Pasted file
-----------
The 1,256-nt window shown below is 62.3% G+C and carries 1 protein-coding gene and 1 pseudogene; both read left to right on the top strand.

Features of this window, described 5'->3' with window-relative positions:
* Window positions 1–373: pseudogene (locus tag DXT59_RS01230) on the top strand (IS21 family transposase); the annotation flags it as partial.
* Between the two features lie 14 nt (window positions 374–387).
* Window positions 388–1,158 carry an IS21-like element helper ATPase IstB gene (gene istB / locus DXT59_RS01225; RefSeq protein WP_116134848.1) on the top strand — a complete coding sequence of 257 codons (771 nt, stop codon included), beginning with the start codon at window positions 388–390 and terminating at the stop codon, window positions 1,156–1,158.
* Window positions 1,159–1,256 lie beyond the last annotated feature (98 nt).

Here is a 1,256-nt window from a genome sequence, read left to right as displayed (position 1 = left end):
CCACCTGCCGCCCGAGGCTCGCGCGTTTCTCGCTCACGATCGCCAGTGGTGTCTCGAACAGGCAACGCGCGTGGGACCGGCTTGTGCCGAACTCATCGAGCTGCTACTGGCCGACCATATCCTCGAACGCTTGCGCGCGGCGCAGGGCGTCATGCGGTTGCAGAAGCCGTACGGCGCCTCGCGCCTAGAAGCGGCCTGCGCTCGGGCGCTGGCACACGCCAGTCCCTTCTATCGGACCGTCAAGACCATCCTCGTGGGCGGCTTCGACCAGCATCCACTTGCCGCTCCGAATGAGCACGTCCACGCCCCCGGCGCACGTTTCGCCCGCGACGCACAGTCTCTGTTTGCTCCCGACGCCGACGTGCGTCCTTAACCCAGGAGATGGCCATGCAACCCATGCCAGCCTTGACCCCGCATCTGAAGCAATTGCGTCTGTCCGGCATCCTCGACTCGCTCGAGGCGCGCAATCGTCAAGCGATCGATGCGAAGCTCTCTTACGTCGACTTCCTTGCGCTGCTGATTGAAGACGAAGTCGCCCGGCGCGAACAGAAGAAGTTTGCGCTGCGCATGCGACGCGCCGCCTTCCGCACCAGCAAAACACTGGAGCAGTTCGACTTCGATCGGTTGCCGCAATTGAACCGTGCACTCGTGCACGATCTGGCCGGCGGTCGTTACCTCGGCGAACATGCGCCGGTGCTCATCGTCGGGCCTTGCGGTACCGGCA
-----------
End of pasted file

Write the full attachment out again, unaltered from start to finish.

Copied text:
The 1,256-nt window shown below is 62.3% G+C and carries 1 protein-coding gene and 1 pseudogene; both read left to right on the top strand.

Features of this window, described 5'->3' with window-relative positions:
* Window positions 1–373: pseudogene (locus tag DXT59_RS01230) on the top strand (IS21 family transposase); the annotation flags it as partial.
* Between the two features lie 14 nt (window positions 374–387).
* Window positions 388–1,158 carry an IS21-like element helper ATPase IstB gene (gene istB / locus DXT59_RS01225; RefSeq protein WP_116134848.1) on the top strand — a complete coding sequence of 257 codons (771 nt, stop codon included), beginning with the start codon at window positions 388–390 and terminating at the stop codon, window positions 1,156–1,158.
* Window positions 1,159–1,256 lie beyond the last annotated feature (98 nt).

Here is a 1,256-nt window from a genome sequence, read left to right as displayed (position 1 = left end):
CCACCTGCCGCCCGAGGCTCGCGCGTTTCTCGCTCACGATCGCCAGTGGTGTCTCGAACAGGCAACGCGCGTGGGACCGGCTTGTGCCGAACTCATCGAGCTGCTACTGGCCGACCATATCCTCGAACGCTTGCGCGCGGCGCAGGGCGTCATGCGGTTGCAGAAGCCGTACGGCGCCTCGCGCCTAGAAGCGGCCTGCGCTCGGGCGCTGGCACACGCCAGTCCCTTCTATCGGACCGTCAAGACCATCCTCGTGGGCGGCTTCGACCAGCATCCACTTGCCGCTCCGAATGAGCACGTCCACGCCCCCGGCGCACGTTTCGCCCGCGACGCACAGTCTCTGTTTGCTCCCGACGCCGACGTGCGTCCTTAACCCAGGAGATGGCCATGCAACCCATGCCAGCCTTGACCCCGCATCTGAAGCAATTGCGTCTGTCCGGCATCCTCGACTCGCTCGAGGCGCGCAATCGTCAAGCGATCGATGCGAAGCTCTCTTACGTCGACTTCCTTGCGCTGCTGATTGAAGACGAAGTCGCCCGGCGCGAACAGAAGAAGTTTGCGCTGCGCATGCGACGCGCCGCCTTCCGCACCAGCAAAACACTGGAGCAGTTCGACTTCGATCGGTTGCCGCAATTGAACCGTGCACTCGTGCACGATCTGGCCGGCGGTCGTTACCTCGGCGAACATGCGCCGGTGCTCATCGTCGGGCCTTGCGGTACCGGCA